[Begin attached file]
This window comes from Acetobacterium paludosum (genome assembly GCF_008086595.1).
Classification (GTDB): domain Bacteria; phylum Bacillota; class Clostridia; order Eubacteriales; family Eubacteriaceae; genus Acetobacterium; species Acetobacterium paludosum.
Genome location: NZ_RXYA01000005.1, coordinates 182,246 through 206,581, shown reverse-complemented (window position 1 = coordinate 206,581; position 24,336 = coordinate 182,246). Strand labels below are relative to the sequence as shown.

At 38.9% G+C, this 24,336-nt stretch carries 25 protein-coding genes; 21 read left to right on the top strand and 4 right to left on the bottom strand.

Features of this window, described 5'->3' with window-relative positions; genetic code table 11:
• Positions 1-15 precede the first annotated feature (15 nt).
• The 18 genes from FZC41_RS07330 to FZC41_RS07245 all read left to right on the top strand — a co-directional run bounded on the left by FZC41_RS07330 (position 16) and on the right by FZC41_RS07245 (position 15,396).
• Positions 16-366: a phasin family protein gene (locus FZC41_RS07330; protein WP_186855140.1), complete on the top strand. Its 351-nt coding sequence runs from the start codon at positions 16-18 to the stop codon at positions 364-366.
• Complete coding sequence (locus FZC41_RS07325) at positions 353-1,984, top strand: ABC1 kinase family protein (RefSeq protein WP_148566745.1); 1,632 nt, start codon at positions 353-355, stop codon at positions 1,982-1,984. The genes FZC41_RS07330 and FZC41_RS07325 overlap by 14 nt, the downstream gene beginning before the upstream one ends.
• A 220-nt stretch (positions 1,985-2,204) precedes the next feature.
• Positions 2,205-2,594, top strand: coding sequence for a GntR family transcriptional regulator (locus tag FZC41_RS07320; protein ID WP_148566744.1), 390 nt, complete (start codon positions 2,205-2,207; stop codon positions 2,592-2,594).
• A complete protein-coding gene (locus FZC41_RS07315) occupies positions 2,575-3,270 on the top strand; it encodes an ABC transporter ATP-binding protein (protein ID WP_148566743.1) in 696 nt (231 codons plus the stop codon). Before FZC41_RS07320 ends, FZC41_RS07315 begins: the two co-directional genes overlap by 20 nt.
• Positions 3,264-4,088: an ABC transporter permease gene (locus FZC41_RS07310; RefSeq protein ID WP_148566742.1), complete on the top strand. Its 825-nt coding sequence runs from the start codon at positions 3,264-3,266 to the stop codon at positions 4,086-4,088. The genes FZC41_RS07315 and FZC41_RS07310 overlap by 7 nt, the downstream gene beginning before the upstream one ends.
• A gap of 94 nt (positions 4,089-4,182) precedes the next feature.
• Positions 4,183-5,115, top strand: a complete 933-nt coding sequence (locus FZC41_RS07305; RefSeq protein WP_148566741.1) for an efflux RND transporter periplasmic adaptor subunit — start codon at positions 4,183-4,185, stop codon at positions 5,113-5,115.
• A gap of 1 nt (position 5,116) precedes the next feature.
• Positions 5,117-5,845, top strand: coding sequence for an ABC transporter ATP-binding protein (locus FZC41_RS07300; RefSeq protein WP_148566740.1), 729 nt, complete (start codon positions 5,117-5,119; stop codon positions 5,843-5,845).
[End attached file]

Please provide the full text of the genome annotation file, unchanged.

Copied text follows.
This window comes from Acetobacterium paludosum (genome assembly GCF_008086595.1).
Classification (GTDB): domain Bacteria; phylum Bacillota; class Clostridia; order Eubacteriales; family Eubacteriaceae; genus Acetobacterium; species Acetobacterium paludosum.
Genome location: NZ_RXYA01000005.1, coordinates 182,246 through 206,581, shown reverse-complemented (window position 1 = coordinate 206,581; position 24,336 = coordinate 182,246). Strand labels below are relative to the sequence as shown.

At 38.9% G+C, this 24,336-nt stretch carries 25 protein-coding genes; 21 read left to right on the top strand and 4 right to left on the bottom strand.

Features of this window, described 5'->3' with window-relative positions; genetic code table 11:
• Positions 1-15 precede the first annotated feature (15 nt).
• The 18 genes from FZC41_RS07330 to FZC41_RS07245 all read left to right on the top strand — a co-directional run bounded on the left by FZC41_RS07330 (position 16) and on the right by FZC41_RS07245 (position 15,396).
• Positions 16-366: a phasin family protein gene (locus FZC41_RS07330; protein WP_186855140.1), complete on the top strand. Its 351-nt coding sequence runs from the start codon at positions 16-18 to the stop codon at positions 364-366.
• Complete coding sequence (locus FZC41_RS07325) at positions 353-1,984, top strand: ABC1 kinase family protein (RefSeq protein WP_148566745.1); 1,632 nt, start codon at positions 353-355, stop codon at positions 1,982-1,984. The genes FZC41_RS07330 and FZC41_RS07325 overlap by 14 nt, the downstream gene beginning before the upstream one ends.
• A 220-nt stretch (positions 1,985-2,204) precedes the next feature.
• Positions 2,205-2,594, top strand: coding sequence for a GntR family transcriptional regulator (locus tag FZC41_RS07320; protein ID WP_148566744.1), 390 nt, complete (start codon positions 2,205-2,207; stop codon positions 2,592-2,594).
• A complete protein-coding gene (locus FZC41_RS07315) occupies positions 2,575-3,270 on the top strand; it encodes an ABC transporter ATP-binding protein (protein ID WP_148566743.1) in 696 nt (231 codons plus the stop codon). Before FZC41_RS07320 ends, FZC41_RS07315 begins: the two co-directional genes overlap by 20 nt.
• Positions 3,264-4,088: an ABC transporter permease gene (locus FZC41_RS07310; RefSeq protein ID WP_148566742.1), complete on the top strand. Its 825-nt coding sequence runs from the start codon at positions 3,264-3,266 to the stop codon at positions 4,086-4,088. The genes FZC41_RS07315 and FZC41_RS07310 overlap by 7 nt, the downstream gene beginning before the upstream one ends.
• A gap of 94 nt (positions 4,089-4,182) precedes the next feature.
• Positions 4,183-5,115, top strand: a complete 933-nt coding sequence (locus FZC41_RS07305; RefSeq protein WP_148566741.1) for an efflux RND transporter periplasmic adaptor subunit — start codon at positions 4,183-4,185, stop codon at positions 5,113-5,115.
• A gap of 1 nt (position 5,116) precedes the next feature.
• Positions 5,117-5,845, top strand: coding sequence for an ABC transporter ATP-binding protein (locus FZC41_RS07300; RefSeq protein WP_148566740.1), 729 nt, complete (start codon positions 5,117-5,119; stop codon positions 5,843-5,845).